To use the DEC2HEX function in Excel, first select the cell where you want the result to appear. Then, type “=DEC2HEX(” followed by the decimal number that you want to convert. Make sure to close the parentheses. For example, to convert the decimal number 255 to hexadecimal, you would enter “=DEC2HEX(255)” in the cell. Press enter and the result will be displayed in the selected cell.

## Understanding the Syntax of Excel’s DEC2HEX Function

The syntax of the DEC2HEX function in Excel is as follows: “=DEC2HEX(number,[places])”. The “number” argument is the decimal number that you want to convert to hexadecimal. The “places” argument is optional and determines the minimum number of characters that the resulting hexadecimal number should have. If this argument is not specified, Excel will use the minimum number of characters necessary to represent the number in hexadecimal form.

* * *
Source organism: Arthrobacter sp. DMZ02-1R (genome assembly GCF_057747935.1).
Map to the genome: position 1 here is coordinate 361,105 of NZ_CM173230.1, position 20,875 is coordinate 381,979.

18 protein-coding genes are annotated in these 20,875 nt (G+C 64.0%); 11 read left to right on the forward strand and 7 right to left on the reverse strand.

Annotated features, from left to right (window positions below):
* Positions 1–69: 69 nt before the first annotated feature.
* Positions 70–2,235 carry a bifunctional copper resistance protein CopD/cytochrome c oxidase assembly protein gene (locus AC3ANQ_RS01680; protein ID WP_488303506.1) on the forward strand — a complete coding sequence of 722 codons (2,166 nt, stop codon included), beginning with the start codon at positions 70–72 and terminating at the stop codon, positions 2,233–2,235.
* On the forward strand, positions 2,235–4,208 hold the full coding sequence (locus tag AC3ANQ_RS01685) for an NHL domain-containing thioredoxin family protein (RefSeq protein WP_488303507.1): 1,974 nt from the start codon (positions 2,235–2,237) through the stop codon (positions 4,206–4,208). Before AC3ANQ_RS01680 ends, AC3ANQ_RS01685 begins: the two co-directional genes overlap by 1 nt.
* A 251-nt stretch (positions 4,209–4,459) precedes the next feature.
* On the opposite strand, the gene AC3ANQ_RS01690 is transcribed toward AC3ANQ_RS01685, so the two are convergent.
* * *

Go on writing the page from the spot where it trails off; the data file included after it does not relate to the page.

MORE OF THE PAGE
## Can Excel’s DEC2HEX Function Convert Negative Numbers?

No, Excel’s DEC2HEX function cannot convert negative numbers. If you try to convert a negative number into its hexadecimal equivalent using this function, you will get a #NUM! error. To convert a negative number to a hexadecimal representation, you can use a combination of the ABS and DEC2HEX functions.

For example, to convert the decimal number -255 to its hexadecimal equivalent, you can use the following formula: “=DEC2HEX(2^8 – ABS(-255),2)”.

## Converting Fractions and Decimals with Excel’s DEC2HEX Function

Excel’s DEC2HEX function can only convert whole numbers. If you want to convert a fraction or decimal number to its hexadecimal equivalent, you will need to first convert it to a whole number. One way to do this is by multiplying the fractional or decimal value by a power of 16 that will shift the decimal point to the right until you get a whole number.

For example, to convert the decimal number 0.5 to hexadecimal, you can multiply it by 16 to get 8 (0.5 x 16 = 8). Then, use the “=DEC2HEX(8)” formula to get the hexadecimal representation, which is “8”.

## The Maximum Number that Excel’s DEC2HEX Function Can Handle

Excel’s DEC2HEX function can handle decimal numbers up to 15 digits long. If you try to convert a number longer than this, you will get a #NUM! error.